Friday, June 29, 2007
The festival accepts short films in the following categories: Documentary, Experimental, Animation & Narrative.
The festival runs from November 26-December 2, 2007. The registration deadline is August 31st.
See http://www.miamishortfilmfestival.com/submissions.html for rules and application. You can also apply at http://www.withoutabox.com/03film/03t_fin/03t_fin_fest_01over.php?festival_id=4565.
Thursday, June 21, 2007
“During the four years of their undergraduate program, students in good standing (not on probation) may enroll in a maximum of eight elective courses to be taken with a grade of P (Pass) or F (Fail). The Pass/Fail option is open for a maximum of two courses per academic year, including summer sessions. For the Pass/Fail option, the academic year is defined as beginning with the start of the fall semester and ending with the end of the second summer session. The course selected for Pass/Fail must be an elective (i.e., it cannot fulfill requirements other than the minimum 122 hours required for the degree, and the requirements for credit hours at the 300-400 level). It may not be used to satisfy any of the College of Arts and Sciences’ general education requirements, nor may it be counted as a part of the student’s concentration area, nor may it be counted toward completion of a minor or certificate program. The course or courses may be used to meet the requirement for courses at the 300-400 level.”
Thursday, June 14, 2007
TR 1-2:15 (Student Building 150)
ANTH-E 101 Ecology and Society is a fall course on current environmental issues designed for the non-major (but applicable to the ANTH minor). It carries S&H distribution.
Nearly every day, we hear news of environmental degradation, severe weather events, toxic pollution and impending climate change. How are we to understand this information? What does it mean for our lives?
This course addresses these questions by exploring human-environment relationships from cross-cultural, historical, scientific and ethical perspectives. Through readings and discussion, students will evaluate how societies vary in beliefs and perceptions of nature, and the implications for behavior, decision-making, and environmental change. We will examine current environmental problems and the debates over their causes and possible solutions. Using the concepts of ecological footprint, adaptive capacity, and resilience, we will assess the ramifications of our own choices and behaviors. Do we have moral and ethical responsibilities in our patterns of consumption? Students will be evaluated on reading responses, class participation, assignments, a midterm and a final exam.
Wednesday, June 13, 2007
This course is the first part of a two-semester course. Open to undergraduates and Graduates.
The course is an introduction to Wolof language and culture. Wolof is the major language of Senegal and Gambia.
The course will cover basic grammatical structures and vocabulary focusing on all language skills with special emphasis on spoken language - oral and listening comprehension, language use in specific social settings like the market, school, hospital, doctor's office, among others. Important cultural points like food, clothing, marriage, etc will be integrated in the course. Videos and internet resources will be used.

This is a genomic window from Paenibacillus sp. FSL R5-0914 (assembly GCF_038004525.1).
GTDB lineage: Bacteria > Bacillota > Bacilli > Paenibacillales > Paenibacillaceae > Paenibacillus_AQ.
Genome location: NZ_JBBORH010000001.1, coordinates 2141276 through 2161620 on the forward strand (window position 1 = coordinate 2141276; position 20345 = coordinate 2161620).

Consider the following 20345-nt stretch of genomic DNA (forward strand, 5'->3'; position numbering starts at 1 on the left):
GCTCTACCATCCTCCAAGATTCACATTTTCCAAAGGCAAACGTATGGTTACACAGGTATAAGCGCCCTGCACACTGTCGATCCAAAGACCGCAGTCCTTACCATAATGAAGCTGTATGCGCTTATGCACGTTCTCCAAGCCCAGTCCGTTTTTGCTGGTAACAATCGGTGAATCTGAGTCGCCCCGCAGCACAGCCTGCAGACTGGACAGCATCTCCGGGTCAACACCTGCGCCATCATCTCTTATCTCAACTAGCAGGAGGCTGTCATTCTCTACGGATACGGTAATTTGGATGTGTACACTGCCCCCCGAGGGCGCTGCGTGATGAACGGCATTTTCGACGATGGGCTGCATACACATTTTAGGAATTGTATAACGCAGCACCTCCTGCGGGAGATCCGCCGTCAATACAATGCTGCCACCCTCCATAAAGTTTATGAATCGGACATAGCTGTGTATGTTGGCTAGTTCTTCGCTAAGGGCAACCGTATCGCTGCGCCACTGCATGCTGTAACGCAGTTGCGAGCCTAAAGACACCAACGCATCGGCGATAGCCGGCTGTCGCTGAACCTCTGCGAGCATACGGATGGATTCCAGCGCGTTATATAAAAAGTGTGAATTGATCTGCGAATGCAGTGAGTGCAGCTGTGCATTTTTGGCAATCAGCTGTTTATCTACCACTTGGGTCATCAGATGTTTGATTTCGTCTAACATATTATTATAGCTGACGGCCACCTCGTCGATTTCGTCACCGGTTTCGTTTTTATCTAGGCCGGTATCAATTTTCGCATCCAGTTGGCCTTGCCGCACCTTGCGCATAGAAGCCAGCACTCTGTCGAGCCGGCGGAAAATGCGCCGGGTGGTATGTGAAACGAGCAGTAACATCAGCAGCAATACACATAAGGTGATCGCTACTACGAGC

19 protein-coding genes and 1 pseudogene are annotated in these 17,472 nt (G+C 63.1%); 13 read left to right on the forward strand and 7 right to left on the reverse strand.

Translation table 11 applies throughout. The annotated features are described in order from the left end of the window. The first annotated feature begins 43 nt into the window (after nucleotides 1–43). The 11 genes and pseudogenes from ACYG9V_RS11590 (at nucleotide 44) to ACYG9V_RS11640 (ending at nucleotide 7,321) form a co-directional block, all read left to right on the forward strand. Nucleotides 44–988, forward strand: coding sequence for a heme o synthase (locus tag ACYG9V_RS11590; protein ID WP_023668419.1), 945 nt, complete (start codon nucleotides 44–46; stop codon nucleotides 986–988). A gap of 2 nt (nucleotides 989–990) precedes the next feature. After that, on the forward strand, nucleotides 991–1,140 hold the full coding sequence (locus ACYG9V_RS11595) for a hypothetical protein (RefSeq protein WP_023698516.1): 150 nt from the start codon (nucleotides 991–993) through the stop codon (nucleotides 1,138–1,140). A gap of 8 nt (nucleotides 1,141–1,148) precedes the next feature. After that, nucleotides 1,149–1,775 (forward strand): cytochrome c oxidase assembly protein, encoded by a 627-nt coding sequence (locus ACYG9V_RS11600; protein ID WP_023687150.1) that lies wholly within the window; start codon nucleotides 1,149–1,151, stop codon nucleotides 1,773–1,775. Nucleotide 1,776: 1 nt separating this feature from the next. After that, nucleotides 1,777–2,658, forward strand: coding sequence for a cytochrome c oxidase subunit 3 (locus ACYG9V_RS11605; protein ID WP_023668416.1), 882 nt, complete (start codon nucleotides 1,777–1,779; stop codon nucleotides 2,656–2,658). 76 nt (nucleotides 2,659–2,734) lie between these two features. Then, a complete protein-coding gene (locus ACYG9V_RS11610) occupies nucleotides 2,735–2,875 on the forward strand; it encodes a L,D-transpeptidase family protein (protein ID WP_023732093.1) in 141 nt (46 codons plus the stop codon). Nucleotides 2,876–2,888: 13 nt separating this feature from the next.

To get authorization to register for the Wolof course in Fall 2007, interested students need to contact Jan Cobb (firstname.lastname@example.org) at the Department of Linguistics.
For more information on the course please contact Professor Samuel Obeng at email@example.com.
Career Development Center
625 N. Jordan Ave.
To sign up for this session, visit IUCareers.com.
The National Security Agency/Central Security Service is America’s cryptologic organization. It coordinates, directs, and performs highly specialized activities to protect U.S. government information systems and produce foreign signals intelligence information. A high technology organization, NSA is on the frontiers of communications and data processing. It is also one of the most important centers of foreign language analysis and research within the government.
NSA has full-time positions as well as scholarships and internships in the career fields of: Foreign Language, Computer Science, Engineering, Mathematics, Intelligence Analysis, Cyrptanalysis, Information Assurance, and Business.
Friday, June 8, 2007
- Are you considering law school, medical school, or a career in a field like pharmaceutical sales? If so, then check out the Health Professions and Prelaw Center's (HPPLC) new and improved website at http://www.indiana.edu/~udivhpp/. The website and the advisors at HPPLC are wonderful resources for students interested in careers in law and healthcare.
- Looking for an N&M for the fall? Consider STAT-S 100 Statistical Literacy. The course does not assume or require any previous experience with statistics. Students considering S100 should have a good algebra background: either two years of algebra in high school or MATH-M 014 Basic Algebra at IU. Here is a course description for the fall:
STAT S100 - Statistical Literacy -- Kelly McNamara
1:25pm-2:15pm - MWF - PY226
P: MATH M014 or equivalent. How to be an informed consumer of statistical analysis. Experimentsand observational studies, summarizing and displaying data, relationships between variables, quantifying uncertainty, drawing statistical inferences. S100 cannot be taken for credit if credit has already been received for any statistics course (in any department) numbered 300 or higher.
Wednesday, June 6, 2007
Dmitrii's phone number: (765)491-1232
Dmitrii's e-mail address: firstname.lastname@example.org